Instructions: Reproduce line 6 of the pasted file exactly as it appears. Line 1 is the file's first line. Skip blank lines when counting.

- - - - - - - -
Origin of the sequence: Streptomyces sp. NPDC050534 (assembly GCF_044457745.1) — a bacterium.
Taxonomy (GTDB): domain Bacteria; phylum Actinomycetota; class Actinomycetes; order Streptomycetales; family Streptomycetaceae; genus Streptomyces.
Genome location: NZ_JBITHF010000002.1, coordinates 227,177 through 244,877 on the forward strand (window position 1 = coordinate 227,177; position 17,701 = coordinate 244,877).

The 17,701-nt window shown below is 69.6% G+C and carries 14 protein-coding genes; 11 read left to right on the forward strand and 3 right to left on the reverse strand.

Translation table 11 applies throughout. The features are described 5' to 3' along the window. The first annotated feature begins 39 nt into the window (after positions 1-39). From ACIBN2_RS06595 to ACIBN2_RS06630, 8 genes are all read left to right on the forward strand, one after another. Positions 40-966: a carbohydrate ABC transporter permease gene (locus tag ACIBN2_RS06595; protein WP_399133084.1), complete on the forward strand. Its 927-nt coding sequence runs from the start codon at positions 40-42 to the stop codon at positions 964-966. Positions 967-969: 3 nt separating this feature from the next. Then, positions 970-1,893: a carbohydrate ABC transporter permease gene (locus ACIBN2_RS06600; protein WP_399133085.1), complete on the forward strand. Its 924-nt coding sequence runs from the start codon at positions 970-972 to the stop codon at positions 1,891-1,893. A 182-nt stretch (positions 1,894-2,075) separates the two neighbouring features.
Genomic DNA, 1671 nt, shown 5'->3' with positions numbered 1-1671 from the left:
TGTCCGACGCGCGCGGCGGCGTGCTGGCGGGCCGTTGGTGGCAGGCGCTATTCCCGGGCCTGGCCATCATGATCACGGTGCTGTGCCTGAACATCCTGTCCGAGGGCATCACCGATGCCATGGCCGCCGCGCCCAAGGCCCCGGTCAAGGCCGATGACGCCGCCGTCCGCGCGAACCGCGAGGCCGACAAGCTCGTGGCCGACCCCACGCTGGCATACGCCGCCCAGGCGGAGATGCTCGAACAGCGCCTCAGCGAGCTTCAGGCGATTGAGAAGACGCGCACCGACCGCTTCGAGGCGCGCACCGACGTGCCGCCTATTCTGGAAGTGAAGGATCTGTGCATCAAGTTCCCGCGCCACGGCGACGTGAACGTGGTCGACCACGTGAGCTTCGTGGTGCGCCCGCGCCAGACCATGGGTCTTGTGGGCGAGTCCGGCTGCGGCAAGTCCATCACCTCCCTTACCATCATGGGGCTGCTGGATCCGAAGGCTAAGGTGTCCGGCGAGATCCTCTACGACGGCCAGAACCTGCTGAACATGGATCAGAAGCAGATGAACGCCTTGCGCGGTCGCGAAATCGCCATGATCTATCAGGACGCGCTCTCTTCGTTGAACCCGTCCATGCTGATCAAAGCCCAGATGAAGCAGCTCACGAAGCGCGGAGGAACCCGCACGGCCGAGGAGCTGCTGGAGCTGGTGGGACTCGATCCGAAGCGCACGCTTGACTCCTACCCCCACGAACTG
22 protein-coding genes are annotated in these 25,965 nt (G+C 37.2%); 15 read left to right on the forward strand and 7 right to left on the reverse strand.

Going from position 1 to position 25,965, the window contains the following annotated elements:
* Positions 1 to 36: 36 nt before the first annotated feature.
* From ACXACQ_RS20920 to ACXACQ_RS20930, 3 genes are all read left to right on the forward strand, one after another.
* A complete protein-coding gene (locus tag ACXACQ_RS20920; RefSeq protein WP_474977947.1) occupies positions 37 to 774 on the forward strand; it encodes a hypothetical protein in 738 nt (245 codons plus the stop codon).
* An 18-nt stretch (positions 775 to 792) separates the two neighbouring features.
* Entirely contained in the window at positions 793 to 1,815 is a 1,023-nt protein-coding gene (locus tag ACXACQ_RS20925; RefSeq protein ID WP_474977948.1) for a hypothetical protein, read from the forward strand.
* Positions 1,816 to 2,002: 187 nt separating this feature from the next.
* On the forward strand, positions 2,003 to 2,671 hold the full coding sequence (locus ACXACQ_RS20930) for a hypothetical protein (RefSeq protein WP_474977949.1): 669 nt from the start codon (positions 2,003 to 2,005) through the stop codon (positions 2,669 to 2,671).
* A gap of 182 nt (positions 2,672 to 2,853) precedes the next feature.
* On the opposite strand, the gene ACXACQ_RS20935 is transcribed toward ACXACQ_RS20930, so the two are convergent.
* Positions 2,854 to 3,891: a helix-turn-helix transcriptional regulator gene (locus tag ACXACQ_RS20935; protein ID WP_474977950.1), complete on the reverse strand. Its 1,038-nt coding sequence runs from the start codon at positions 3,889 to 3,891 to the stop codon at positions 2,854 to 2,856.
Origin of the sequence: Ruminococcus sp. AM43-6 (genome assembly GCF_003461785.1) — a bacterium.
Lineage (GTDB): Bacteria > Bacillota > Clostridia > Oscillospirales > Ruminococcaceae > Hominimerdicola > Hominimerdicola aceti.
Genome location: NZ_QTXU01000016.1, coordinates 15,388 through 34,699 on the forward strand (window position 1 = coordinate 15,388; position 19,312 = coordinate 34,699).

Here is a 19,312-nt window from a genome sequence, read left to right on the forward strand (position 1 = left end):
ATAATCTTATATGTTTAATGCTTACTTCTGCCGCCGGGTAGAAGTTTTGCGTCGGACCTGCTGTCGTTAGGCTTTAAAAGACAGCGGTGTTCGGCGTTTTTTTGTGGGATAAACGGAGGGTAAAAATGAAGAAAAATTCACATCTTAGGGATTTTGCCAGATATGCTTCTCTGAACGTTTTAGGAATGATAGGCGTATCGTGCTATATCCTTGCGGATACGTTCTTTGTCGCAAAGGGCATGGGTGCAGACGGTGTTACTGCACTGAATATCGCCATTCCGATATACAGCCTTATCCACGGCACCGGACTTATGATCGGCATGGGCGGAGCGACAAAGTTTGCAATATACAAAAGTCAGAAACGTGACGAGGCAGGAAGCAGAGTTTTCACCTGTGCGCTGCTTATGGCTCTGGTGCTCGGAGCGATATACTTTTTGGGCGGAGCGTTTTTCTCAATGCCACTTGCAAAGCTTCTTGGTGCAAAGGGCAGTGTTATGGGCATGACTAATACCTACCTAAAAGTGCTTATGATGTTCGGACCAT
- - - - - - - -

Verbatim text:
Genomic DNA, 1671 nt, shown 5'->3' with positions numbered 1-1671 from the left: